LECTURE XV.

Of REGENERATION.

The Platonists divide the world into two, the sensible and the intellectual world : they imagine the one to be the type of the other, and that sensible and spiritual things are stamped, as it were, with the same stamp or seal. These sentiments are not unlike the notions which the masters of the cabalistical doctrine among the Jews, held concerning God's sephiroth and seal, wherewith, according to them, all the worlds, and every thing in them, are stamped or sealed. And these are probably near akin to what Lord Bacon of Verulam calls, his parallela signacula, and symbolizantes schematismi. According to this hypothesis, these parables and metaphors, which are often taken from natural things to illustrate such as are Divine, will not be similitudes taken entirely at pleasure, but are often, in a great measure, founded in nature and the things themselves. Be this as it may, that great change which happens in the souls of men by a real and effectual conversion to God, is illustrated in the Holy Scriptures by several remarkable changes,

* Puer natus est nobis, filius nobis datus est: utamur, inquit, nostro in uti tatem nostram.

η Κτησει και χρησει. .

both natural and civil, particularly by a deliverance from chains, prison, and slavery ; by a transition from one kingdom to another, and from darkness to light; by a restoration from death to life; by a new creation ; by a marriage ; and by adoption, and regeneration. Concerning this great change, as it is represented under the last of these figures, we propose, with Divine assistance, to offer a few thoughts from those words of St. John's gospel which we have already mentioned: To as many as received him, to them gave he power (or the privilege) to become the sons of God. John i. 12. Together with these words of our Saviour, in another place of the same gospel : Except a man be born again, of water and of the Spirit, he cannot enter into the kingdom of God. John iii. 3.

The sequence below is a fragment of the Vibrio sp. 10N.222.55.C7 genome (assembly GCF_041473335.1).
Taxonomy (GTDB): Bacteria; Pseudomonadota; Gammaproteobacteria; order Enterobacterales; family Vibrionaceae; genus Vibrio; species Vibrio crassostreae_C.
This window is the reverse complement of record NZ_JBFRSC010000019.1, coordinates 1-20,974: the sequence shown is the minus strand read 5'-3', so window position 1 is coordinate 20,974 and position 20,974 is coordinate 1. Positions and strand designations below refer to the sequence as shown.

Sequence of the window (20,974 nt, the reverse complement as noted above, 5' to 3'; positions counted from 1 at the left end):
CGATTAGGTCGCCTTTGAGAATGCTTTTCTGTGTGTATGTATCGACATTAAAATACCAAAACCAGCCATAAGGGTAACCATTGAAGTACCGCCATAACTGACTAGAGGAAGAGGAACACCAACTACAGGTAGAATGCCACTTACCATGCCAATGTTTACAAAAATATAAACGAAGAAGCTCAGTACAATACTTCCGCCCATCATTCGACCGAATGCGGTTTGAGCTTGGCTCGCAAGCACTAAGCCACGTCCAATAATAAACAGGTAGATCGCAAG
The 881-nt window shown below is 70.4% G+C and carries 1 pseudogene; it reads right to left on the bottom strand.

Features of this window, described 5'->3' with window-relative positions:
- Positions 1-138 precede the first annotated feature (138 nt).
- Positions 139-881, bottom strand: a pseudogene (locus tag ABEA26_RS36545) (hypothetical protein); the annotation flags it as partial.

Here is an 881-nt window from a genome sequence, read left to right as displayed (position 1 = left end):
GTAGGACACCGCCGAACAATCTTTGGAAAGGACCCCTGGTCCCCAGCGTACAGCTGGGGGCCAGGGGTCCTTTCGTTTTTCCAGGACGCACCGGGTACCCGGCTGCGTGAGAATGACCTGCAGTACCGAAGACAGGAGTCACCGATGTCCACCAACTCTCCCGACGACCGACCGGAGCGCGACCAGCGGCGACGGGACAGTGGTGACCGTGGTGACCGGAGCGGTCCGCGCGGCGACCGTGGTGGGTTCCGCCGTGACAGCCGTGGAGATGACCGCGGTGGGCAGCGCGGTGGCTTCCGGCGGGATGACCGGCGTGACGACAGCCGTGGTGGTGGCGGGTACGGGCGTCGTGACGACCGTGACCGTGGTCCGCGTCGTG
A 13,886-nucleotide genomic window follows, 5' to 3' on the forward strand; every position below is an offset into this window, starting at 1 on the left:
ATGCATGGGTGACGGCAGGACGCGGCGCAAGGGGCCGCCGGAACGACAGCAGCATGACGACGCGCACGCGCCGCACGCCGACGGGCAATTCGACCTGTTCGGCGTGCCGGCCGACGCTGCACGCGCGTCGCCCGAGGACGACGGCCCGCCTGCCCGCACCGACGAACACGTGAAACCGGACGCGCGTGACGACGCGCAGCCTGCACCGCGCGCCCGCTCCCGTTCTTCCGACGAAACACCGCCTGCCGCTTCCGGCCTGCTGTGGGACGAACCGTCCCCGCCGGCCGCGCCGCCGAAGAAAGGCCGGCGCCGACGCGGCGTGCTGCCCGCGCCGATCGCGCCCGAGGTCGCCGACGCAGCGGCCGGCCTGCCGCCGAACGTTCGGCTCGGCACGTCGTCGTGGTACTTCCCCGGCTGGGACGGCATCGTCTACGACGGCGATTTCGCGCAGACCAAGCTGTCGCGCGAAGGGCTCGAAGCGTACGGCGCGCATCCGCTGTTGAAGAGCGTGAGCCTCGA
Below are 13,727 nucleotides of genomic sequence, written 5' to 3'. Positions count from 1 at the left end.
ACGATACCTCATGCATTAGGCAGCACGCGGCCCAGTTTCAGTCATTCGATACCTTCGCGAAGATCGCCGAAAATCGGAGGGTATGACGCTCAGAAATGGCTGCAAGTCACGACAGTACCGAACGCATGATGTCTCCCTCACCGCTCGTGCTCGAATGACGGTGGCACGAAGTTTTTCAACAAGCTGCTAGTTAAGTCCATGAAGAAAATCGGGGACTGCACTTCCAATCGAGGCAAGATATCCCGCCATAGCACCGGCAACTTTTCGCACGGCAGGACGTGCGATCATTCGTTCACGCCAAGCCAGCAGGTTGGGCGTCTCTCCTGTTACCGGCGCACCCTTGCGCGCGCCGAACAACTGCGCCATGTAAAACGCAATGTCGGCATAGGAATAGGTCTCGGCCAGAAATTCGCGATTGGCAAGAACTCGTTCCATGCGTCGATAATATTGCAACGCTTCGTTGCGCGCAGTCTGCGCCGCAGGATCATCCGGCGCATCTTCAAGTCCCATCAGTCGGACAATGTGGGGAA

If, indeed, we consider the nature and the original of man, it is not, without reason, that he is called the son of God, according to that passage which the Apostle, in his short, but most weighty sermon to the Athenians, quotes from the poet Aratus, and at the same time approves of, For we are all His offspring* Acts xvii. 28. Our first parent, in St. Luke's gospel, is also expressly called the son of God; Luke iii. ult., not only because he was created immediately by God, without any earthly father, but also, on account of the Divine image that was originally impressed upon the human nature.

And this glorious title, which distinguishes him from all other corporeal beings, he has in common with the angels, who are also so called in several places of the book of Job. Job i. 6, xxxvii. 7. It is indeed true, to use the words of St. Basil, that “ every piece of workmanship bears some mark or character of the workman who made it t." For I should rather choose, in this case, to use the word mark, or character, than likeness. But of man alone it is said, Let us make him after our own image. And this distinction is not improperly expressed by the schoolmen, who say, as we have already ob

* Του γαρ και γενος εσμεν.
* Πάν το εργαζόμενος έχειν τινα του τέκτονος τύπον.